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The Christian B. Anfinsen Papers

Enzymes from a Thermophilic bacterium, Pyrococcus furiosus pdf (127,962 Bytes) transcript of pdf
Enzymes from a Thermophilic bacterium, Pyrococcus furiosus
This conference abstract, which Dr. Anfinsen faxed to Lindau, Germany on April 5, 1995, was probably the last piece of professional writing that he completed before his death on May 14.
Number of Image Pages:
2 (127,962 Bytes)
Date Supplied:
ca. 1995
Anfinsen, Christian B.
Reproduced with permission of Libby Anfinsen.
Medical Subject Headings (MeSH):
Pyrococcus furiosus
Exhibit Category:
Interferon and Thermophilic Bacteria, 1973-1995
Unique Identifier:
Document Type:
Abstracts (summaries)
Physical Condition:
Series: From the collection of Libby Anfinsen
SubSeries: Documents
Folder: "Enzymes from a Thermophilic bacterium, Pyrococcus furiosus" [n.d.]
Enzymes from a Thermophilic bacterium, Pyrococcus furiosus
Christian B. Anfinsen
The discovery of hyperthermophilic archaebacteria has provided a valuable tool for the analysis of protein stability. The intrinsic thermal stability of the enzymes isolated from these sources makes it possible to study the molecular mechanisms governing structure and function in a system adapted for elevated temperatures. The thermostability exhibited by these enzymes is maintained without any components unique to thermophiles, suggesting that the increase in molecular stability is accomplished through the same stereochemical interactions found in their mesophilic counterparts. The characteristic range of activity observed in hyperthermophilic enzymes tends to parallel growth temperature, there being little or no activity at temperatures which would be optimal for their mesophilic counterparts. Through analysis of these enzymes it should be possible to determine the stabilizing interactions by which the enzymes maintain activity at extreme temperatures.
Pyrococcus furiosus is an anaerobic marine heterotroph with an optimal growth temperature of l00 degrees C, isolated by Fiala and Stetter (1986) from solfataric mud off the coast of Vulcano island, Italy. The [alpha]-amylase from Pyrococcus furiosus has been purified to homogeneity. The enzyme is a homodimer with a subunit molecular mass of 66 kDa. The isoelectric point is 4.3. The enzyme displays optimal activity, with substantial thermal stability, at l00 degrees C, with the onset of activity at approximately 40 degrees C. Unlike mesophilic [alpha]-amylases there is no dependence on Ca2+ for activity or thermostability. The enzyme displays a broad range of substrate specificity, with the capacity to hydrolyze carbohydrates as simple as maltotriose. No substrate binding occurs below the temperature threshold of activity, and a decrease in Km accompanies an increase in temperature. UV spectroscopy and intrinsic fluorescence measurements detected no temperature-dependent structural reorganization. Hydrogen exchange results indicate that the molecule is rigid, with only a slight increase in conformational flexibility at elevated temperature. Scanning microcalorimetry detected no considerable change in the heat capacity function, at the pH of optimal activity, within the temperature range in which activity is induced. The heat absorption peak due to denaturation, under these conditions, occurred within the temperature range of 90-120 degrees C. At temperatures below 90 degrees C no excess heat absorption or change in the CD spectra were observed which could be associated with the cooperative conformational transition of the protein.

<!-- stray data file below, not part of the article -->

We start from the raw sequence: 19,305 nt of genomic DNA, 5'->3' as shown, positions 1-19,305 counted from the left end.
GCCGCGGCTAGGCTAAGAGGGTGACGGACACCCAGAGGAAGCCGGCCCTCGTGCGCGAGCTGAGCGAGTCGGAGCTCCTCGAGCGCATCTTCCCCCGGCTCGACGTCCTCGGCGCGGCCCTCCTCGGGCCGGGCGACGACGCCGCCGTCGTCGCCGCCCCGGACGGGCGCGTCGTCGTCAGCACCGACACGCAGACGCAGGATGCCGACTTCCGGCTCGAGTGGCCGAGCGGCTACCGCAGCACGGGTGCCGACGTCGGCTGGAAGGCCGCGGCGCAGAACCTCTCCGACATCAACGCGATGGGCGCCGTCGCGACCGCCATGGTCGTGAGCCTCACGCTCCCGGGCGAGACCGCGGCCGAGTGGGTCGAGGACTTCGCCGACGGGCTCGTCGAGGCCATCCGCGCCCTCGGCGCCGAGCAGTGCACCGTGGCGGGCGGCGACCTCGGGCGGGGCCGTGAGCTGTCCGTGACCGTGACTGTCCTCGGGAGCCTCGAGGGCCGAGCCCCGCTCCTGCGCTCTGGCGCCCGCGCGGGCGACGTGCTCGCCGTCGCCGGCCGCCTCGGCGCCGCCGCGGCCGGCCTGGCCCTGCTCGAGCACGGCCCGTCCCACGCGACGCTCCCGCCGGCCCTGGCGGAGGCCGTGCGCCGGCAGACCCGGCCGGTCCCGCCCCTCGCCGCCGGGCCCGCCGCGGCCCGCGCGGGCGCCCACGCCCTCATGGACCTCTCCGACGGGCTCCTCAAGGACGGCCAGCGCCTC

Our current investigations involve the isolation and characterization of two additional enzymes from sonicates of Pyrococcus furiosus, DNase and a serine proteinase. These enzymes also exhibit maximum activity at temperatures in the neighborhood of 100 degrees C. Following physical characterization of these proteins as a function of temperature, we plan to study the tertiary structure of one of the three proteins by x-ray crystallography.
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